It's not every exec who turns to his 8-year-old daughter for advice. But that's what publisher Nigel Newton did when he received a manuscript from an unknown children's author in 1997. The founder of Bloomsbury Publishing PLC handed Alice a sheaf of papers and asked her to read them. "She came down from her room an hour later glowing, saying: 'Dad, this is so much better than anything else,"' says the 49-year-old Newton.
One of Newton's favorite maxims is "out of uncertainty comes discovery." But the chairman and chief executive of Bloomsbury had no inkling what a gold mine he had discovered when he offered J.K. Rowling a ?2,500 advance ($4,700 at the current rate) for her first Harry Potter book. In fact, Harry Potter and the Philosopher's Stone, and its four successors went on to earn more money within the next decade than just about any book except the Bible. "We hit it lucky," says Newton, whose accent hardly betrays his California upbringing.
How lucky? On July 16, Bloomsbury will publish the sixth "HP," as the books are known in the industry. How much Harry Potter and the Half-Blood Prince will add to the 260 million Potter books sold worldwide so far is anyone's guess. But one analyst is betting that Bloomsbury's profits will jump 23% this year, to $38 million, on sales of $188 million. Its shares have soared 42% in the past 12 months in anticipation of another best-seller.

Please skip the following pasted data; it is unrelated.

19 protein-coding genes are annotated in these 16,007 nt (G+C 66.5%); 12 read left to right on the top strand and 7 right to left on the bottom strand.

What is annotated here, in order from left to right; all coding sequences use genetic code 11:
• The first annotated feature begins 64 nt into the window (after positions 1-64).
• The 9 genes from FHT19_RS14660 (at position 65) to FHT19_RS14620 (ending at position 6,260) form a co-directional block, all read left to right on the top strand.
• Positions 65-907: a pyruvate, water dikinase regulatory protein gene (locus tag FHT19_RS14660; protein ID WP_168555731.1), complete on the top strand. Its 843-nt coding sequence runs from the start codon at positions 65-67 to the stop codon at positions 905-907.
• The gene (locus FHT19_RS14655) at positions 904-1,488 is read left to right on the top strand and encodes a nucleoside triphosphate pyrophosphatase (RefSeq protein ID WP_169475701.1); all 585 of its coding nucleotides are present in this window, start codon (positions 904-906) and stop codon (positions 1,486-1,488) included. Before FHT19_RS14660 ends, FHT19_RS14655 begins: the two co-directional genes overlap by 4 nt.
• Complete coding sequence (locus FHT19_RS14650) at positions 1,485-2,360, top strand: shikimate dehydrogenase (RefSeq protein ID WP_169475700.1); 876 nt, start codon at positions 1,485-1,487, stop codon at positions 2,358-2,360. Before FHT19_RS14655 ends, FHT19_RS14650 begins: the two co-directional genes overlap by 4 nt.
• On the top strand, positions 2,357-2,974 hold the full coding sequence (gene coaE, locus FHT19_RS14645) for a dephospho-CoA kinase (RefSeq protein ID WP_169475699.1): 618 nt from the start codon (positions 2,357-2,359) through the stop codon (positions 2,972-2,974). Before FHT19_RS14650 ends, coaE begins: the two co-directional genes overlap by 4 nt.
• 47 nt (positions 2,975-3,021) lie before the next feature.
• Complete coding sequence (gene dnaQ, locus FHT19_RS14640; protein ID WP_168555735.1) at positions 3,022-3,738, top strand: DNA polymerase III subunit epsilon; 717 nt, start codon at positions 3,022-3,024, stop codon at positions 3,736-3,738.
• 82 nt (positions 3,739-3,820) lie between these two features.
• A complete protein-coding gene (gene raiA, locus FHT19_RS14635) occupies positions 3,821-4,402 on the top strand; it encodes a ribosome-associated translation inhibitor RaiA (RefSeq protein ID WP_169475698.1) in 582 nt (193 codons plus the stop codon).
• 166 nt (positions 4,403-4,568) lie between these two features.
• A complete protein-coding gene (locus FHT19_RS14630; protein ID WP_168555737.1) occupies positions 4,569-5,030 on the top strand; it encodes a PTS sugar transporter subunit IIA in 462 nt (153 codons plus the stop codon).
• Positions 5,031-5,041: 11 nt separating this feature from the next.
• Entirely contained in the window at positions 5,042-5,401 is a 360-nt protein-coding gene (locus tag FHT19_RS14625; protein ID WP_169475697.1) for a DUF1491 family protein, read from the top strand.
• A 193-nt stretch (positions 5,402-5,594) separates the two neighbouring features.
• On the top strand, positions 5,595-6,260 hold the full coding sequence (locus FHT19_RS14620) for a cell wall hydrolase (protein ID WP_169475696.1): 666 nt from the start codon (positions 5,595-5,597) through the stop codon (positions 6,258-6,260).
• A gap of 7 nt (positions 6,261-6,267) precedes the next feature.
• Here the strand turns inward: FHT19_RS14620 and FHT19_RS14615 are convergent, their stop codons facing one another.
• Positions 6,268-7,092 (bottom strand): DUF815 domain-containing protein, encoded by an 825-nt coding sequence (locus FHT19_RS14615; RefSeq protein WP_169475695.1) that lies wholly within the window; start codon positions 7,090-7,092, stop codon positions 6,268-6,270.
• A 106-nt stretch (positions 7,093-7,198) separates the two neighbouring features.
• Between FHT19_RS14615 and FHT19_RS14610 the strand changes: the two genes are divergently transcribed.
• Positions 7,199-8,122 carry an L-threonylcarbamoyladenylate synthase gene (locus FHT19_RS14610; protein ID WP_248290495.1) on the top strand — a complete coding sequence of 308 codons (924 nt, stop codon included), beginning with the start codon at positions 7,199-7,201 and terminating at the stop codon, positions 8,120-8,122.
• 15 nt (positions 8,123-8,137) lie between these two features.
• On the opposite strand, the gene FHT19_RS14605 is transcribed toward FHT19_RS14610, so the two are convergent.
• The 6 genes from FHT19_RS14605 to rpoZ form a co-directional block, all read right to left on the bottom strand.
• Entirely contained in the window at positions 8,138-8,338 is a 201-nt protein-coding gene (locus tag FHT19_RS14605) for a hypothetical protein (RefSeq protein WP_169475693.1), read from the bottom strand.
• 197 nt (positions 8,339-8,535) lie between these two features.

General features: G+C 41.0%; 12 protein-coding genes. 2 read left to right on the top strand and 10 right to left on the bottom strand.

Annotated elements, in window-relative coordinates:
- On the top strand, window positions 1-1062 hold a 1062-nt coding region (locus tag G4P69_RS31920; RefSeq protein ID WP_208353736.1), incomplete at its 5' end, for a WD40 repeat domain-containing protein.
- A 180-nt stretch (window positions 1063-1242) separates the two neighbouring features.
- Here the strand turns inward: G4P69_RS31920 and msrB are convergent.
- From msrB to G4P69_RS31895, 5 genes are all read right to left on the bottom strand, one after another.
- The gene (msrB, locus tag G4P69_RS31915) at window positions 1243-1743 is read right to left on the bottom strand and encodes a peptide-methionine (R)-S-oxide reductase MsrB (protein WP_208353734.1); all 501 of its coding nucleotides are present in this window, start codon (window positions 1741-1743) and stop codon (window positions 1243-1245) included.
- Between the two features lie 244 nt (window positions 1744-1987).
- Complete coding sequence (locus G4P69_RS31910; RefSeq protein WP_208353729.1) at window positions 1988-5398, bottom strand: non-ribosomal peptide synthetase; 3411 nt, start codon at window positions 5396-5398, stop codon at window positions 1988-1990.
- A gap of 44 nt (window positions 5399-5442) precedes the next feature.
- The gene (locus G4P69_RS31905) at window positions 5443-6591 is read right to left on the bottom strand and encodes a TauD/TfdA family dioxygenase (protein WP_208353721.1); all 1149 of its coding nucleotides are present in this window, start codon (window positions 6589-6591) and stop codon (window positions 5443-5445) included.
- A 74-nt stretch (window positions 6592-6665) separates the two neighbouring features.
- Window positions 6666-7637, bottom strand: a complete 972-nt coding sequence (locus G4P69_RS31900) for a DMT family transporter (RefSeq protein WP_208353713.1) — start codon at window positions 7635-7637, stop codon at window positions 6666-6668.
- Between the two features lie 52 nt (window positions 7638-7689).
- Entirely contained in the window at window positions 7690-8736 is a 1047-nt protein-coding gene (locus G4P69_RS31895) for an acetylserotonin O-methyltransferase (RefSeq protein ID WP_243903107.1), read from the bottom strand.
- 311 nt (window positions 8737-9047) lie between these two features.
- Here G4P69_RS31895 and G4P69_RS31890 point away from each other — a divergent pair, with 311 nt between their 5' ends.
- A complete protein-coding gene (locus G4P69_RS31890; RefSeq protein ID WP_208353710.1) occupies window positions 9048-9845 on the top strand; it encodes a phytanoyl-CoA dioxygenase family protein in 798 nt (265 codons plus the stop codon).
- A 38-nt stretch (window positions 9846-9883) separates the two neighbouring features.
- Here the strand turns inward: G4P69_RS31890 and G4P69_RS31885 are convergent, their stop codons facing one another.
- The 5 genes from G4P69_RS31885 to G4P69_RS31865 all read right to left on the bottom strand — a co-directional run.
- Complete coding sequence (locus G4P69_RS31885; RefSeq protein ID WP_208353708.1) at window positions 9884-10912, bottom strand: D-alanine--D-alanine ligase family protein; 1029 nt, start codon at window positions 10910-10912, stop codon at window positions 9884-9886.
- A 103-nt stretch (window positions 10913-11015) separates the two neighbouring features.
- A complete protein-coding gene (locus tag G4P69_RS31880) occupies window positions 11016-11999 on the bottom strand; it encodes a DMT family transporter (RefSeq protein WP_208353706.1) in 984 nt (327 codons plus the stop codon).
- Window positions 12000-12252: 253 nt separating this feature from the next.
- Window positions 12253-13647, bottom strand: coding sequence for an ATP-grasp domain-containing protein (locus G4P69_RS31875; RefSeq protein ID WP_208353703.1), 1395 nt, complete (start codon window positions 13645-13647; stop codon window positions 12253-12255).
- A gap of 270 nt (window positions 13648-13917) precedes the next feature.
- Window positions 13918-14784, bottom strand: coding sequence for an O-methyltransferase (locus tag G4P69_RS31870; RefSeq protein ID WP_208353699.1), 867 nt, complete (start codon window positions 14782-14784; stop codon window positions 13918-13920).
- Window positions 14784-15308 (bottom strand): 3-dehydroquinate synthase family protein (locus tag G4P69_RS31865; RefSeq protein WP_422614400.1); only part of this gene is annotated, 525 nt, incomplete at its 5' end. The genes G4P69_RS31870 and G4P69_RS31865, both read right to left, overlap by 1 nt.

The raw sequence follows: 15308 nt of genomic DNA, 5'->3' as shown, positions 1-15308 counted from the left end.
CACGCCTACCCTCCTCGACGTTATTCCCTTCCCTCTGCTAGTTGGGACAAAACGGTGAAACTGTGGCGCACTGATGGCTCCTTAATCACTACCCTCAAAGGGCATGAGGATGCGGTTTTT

Is there life after HP? That's the question dogging Newton now. Rowling has already said that she will retire Harry after book seven. To prepare for that eventuality, Newton is pumping some of his HP windfall into acquisitions. In 2004 he paid $6.4 million for Walker & Co., a New York publisher with a solid list of children's titles, and the year before that he snapped up Berlin Verlag, the German publisher of prize-winning authors such as Nadine Gordimer and Richard Ford. With a presence in two of the world's top publishing markets, Bloomsbury will no longer need to license the foreign rights to some of its top-selling titles. (Scholastic Inc. (SCHL) retains the U.S. rights to the Harry Potter books.) "It increases the return to us by a factor of four," says Newton, who started as an assistant to the sales director at Macmillan Publishers Ltd. in 1979.
The tall, bespectacled Newton will spend July 16 watching first-day sales, hoping to beat the all-time record set by HP5, Harry Potter and the Order of the Phoenix. As always, secrecy will be key. One U.S. bookseller who dared to leak HP5's plot to a newspaper on the eve of publication was condemned to a future of delayed deliveries. "The marketing of Harry Potter has been based on protecting our story in advance so that children can discover it for themselves," says Newton. Even Alice, now 16, will have to wait until publication day to learn of Harry's latest adventures, along with the rest of us Muggles.
By John Lawless